Umbilical cord blood: The umbilical cord and the placenta is a rich source of hematopoietic stem cells. Researchers have also identified the embryonic stem cells and the fetal hematopoietic system as a rich source of hematopoietic stem cells. Cells extracted from fetal hematopoietic system are not being used clinically while the cells extracted from the embryonic stem cells are under extensive study.


Do hematopoietic stem cells from different sources vary ?

Considerable research is being conducted to understand hematopoietic stem cells. Hematopoietic stem cells extracted from tissues at early developmental stage have a greater ability to self replicate. They are well accepted by the immune system thus making it more useful for therapeutic transplantation.


Leukopenia

Leukopenia is a condition wherein the leukocyte count in the blood is low. Low WBC or White Blood Cells indicate decrease in disease fighting cells circulating in the blood. Some of the common causes for low WBC count:


Viral infections Any viral infections may disrupt bone marrow function for a short duration thus producing low counts of white blood cells. Infections like typhoid, influenza may lower the white blood cell count.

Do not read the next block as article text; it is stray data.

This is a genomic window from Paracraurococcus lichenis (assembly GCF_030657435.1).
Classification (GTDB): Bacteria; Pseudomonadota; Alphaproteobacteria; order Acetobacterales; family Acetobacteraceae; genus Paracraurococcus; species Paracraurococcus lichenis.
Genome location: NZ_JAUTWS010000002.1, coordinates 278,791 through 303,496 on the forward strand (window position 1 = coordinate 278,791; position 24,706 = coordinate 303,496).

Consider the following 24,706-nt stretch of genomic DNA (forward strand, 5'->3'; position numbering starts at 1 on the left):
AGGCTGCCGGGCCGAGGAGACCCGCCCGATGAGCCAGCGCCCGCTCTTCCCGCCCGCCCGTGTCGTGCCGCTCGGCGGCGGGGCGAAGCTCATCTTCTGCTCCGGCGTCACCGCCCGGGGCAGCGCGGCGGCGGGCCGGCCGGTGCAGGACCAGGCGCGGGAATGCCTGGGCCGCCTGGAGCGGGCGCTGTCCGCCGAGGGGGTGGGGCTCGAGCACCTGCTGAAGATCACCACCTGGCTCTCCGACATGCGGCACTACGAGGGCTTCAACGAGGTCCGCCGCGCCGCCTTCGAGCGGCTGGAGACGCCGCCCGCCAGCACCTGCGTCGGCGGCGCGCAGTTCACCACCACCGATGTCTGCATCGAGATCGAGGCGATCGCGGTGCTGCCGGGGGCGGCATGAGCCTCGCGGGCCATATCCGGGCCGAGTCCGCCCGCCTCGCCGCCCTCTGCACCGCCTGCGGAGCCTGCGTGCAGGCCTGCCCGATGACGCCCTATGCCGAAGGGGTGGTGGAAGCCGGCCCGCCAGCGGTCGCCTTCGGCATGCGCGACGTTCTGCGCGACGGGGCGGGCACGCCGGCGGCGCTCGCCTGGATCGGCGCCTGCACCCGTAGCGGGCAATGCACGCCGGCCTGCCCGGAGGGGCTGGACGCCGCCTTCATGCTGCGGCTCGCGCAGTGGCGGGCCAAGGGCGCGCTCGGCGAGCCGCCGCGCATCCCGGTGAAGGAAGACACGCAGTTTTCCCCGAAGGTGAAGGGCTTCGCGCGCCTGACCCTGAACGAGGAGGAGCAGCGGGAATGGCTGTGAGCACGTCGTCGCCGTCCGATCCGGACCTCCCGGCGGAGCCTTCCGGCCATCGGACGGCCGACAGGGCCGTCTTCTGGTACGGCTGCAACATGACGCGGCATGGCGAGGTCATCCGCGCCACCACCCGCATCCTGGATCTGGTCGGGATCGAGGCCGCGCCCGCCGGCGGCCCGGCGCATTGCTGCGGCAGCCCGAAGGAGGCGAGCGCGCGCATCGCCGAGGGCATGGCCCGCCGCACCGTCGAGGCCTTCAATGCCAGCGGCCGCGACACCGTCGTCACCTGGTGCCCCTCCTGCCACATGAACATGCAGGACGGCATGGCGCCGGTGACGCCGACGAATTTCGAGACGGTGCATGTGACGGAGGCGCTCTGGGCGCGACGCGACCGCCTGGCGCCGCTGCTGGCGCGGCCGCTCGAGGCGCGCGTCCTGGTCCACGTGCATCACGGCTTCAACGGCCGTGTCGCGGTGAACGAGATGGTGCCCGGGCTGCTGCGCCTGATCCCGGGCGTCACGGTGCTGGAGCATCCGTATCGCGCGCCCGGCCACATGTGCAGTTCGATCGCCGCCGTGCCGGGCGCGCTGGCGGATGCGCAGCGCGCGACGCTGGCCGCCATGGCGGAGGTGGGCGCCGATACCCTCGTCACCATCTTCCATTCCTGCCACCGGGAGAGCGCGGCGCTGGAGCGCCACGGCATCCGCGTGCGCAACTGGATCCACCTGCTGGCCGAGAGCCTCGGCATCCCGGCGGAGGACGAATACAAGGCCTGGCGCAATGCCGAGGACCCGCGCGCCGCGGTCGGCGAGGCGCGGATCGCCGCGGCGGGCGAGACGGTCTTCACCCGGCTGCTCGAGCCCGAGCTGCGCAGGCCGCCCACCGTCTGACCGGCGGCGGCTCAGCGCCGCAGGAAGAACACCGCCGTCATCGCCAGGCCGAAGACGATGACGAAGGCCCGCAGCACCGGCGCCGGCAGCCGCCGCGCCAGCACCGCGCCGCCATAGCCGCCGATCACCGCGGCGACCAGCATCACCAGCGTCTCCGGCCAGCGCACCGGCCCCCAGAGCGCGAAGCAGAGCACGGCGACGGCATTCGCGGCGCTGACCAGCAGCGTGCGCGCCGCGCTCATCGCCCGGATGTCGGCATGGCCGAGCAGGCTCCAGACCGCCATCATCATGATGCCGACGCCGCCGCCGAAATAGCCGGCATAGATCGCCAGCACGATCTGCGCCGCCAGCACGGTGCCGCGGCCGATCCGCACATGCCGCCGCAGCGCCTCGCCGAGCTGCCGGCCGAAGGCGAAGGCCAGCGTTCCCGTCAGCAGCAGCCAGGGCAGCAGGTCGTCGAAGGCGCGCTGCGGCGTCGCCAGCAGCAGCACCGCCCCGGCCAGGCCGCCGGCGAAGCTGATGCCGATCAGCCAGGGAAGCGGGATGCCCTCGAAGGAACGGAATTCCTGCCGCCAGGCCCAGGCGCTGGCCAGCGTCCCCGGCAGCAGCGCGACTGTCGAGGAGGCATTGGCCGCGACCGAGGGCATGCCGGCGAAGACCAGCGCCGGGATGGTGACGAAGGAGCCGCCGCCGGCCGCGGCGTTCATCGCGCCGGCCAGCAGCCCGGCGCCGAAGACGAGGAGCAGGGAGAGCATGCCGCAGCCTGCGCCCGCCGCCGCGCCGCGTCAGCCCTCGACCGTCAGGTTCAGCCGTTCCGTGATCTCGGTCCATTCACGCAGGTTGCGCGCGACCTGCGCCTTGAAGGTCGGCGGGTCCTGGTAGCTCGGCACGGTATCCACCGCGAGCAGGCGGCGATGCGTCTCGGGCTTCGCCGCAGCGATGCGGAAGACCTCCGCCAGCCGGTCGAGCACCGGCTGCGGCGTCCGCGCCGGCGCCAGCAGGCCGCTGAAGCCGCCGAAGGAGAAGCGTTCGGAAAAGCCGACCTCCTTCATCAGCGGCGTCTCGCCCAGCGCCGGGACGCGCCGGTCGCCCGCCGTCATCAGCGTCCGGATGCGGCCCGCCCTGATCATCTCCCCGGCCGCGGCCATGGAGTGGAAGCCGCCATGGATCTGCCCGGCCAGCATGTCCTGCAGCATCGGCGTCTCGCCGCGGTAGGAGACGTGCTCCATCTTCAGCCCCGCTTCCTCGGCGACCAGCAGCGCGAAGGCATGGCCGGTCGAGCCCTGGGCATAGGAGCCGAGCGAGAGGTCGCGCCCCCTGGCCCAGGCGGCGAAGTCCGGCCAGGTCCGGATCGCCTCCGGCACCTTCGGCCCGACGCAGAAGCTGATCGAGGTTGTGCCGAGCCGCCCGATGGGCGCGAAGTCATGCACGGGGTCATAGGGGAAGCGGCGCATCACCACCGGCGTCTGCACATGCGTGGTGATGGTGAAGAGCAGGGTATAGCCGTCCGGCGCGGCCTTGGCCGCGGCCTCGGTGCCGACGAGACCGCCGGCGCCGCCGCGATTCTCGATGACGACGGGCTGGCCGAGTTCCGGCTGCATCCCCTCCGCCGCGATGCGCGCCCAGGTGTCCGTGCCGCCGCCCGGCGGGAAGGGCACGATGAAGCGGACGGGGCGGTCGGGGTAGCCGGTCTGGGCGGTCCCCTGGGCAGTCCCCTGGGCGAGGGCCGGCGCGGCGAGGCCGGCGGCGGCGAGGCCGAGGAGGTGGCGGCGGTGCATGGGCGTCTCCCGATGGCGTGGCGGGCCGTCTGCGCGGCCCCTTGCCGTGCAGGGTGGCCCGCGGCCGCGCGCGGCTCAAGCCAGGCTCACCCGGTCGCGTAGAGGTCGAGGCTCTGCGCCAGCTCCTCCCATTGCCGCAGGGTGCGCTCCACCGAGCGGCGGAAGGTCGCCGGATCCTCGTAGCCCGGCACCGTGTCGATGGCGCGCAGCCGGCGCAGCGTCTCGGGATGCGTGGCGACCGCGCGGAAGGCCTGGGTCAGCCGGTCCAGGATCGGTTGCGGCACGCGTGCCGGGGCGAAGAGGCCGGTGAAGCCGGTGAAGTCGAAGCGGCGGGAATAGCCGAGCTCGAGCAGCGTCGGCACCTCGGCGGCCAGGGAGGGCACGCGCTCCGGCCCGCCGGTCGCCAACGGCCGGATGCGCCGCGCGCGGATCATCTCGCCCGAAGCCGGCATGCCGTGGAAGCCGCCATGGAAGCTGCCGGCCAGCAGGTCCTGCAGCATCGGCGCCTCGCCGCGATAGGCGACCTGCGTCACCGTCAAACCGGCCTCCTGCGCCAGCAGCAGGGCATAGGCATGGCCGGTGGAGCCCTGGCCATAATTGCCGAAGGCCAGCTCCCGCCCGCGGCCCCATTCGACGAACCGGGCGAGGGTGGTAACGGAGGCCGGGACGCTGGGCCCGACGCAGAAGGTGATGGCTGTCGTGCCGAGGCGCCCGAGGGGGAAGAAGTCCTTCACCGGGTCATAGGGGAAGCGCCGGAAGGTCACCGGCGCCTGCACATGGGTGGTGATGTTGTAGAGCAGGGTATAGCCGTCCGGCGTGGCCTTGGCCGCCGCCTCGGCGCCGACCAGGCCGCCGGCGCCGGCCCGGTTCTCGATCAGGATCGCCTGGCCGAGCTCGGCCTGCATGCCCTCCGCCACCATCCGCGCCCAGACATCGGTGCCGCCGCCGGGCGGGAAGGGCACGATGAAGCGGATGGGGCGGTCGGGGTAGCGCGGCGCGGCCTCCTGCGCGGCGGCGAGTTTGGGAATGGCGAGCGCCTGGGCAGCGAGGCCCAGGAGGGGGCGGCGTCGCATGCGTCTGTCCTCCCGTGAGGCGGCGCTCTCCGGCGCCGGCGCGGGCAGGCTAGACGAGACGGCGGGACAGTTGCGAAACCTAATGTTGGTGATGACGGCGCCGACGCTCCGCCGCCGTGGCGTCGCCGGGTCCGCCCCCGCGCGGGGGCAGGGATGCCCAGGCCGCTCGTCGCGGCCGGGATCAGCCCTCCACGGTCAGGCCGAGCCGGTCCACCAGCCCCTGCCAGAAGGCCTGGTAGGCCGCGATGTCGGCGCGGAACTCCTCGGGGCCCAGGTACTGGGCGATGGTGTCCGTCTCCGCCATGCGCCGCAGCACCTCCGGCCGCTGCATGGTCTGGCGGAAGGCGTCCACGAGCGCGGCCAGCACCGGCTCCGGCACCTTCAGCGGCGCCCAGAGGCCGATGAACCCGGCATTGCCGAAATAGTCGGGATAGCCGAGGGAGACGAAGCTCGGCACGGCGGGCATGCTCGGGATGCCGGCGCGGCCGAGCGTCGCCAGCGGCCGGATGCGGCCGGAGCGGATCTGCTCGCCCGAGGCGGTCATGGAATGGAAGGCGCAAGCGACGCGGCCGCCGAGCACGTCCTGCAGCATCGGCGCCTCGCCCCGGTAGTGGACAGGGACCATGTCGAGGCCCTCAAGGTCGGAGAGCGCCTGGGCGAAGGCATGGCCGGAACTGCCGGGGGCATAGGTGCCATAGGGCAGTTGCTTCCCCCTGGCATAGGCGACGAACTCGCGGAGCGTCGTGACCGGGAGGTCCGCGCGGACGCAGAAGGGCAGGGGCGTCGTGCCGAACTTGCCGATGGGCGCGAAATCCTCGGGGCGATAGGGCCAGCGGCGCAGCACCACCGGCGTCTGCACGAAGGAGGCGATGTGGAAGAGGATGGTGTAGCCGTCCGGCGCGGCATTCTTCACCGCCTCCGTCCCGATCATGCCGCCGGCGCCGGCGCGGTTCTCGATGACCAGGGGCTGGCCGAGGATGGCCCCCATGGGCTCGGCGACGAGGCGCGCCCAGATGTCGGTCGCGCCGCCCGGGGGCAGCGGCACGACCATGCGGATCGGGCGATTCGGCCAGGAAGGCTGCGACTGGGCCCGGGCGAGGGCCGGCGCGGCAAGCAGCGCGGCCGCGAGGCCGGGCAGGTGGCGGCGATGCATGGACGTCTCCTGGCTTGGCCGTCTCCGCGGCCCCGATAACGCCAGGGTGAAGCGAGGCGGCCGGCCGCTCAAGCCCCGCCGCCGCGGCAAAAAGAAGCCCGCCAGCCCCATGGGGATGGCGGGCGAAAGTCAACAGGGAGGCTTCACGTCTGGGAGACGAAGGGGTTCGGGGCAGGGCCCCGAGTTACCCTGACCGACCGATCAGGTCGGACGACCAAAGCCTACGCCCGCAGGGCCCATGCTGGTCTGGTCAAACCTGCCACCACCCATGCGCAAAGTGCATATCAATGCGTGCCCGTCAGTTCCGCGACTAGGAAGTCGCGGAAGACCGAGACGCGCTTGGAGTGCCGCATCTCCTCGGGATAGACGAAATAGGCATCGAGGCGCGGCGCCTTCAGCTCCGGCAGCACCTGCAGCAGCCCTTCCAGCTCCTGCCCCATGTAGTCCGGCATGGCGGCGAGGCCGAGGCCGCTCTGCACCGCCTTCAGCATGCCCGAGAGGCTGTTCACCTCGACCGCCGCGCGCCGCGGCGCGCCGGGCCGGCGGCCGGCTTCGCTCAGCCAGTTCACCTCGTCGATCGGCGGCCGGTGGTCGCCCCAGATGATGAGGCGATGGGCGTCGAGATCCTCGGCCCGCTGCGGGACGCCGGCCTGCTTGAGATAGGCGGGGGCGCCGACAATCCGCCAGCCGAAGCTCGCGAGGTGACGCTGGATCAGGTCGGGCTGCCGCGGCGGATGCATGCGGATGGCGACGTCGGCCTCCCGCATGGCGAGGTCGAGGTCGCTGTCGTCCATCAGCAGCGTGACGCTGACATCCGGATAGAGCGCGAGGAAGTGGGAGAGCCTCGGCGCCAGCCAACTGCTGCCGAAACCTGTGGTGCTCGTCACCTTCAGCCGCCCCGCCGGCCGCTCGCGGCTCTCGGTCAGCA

Congenital disorders may weaken bone marrow function, a WBC spectrum test can confirm any such congenital disorder.

Kostmann's syndrome is a congenital disorder wherein the neutrophil production is low.

Myelokathexis Neutrophils fail to enter the blood stream.

Infectious disease HIV destroys the WBC and leaves the person susceptible to infections.

Malnutrition

Vitamin or mineral deficiencies

Parasitic diseases

Autoimmune disorders may destroy white blood cells or bone marrow cells.

Aplastic anemia In this condition the bone marrow does not produce enough of any of the cells including white blood cells. This condition may set in all of a sudden or can develop and progress gradually. Few drugs, pregnancy, radiation therapy or chemotherapy can trigger this condition.

Lupus is an auto immune disease wherein the body fights with its own immune system thus destroying white blood cells.

Chemotherapy and radiation therapy are used to kill cancerous cells. They however destroy healthy white blood cells thus leaving the patient with low WBC count. This is one major reason why cancer patients are unable to fight diseases or infections in general.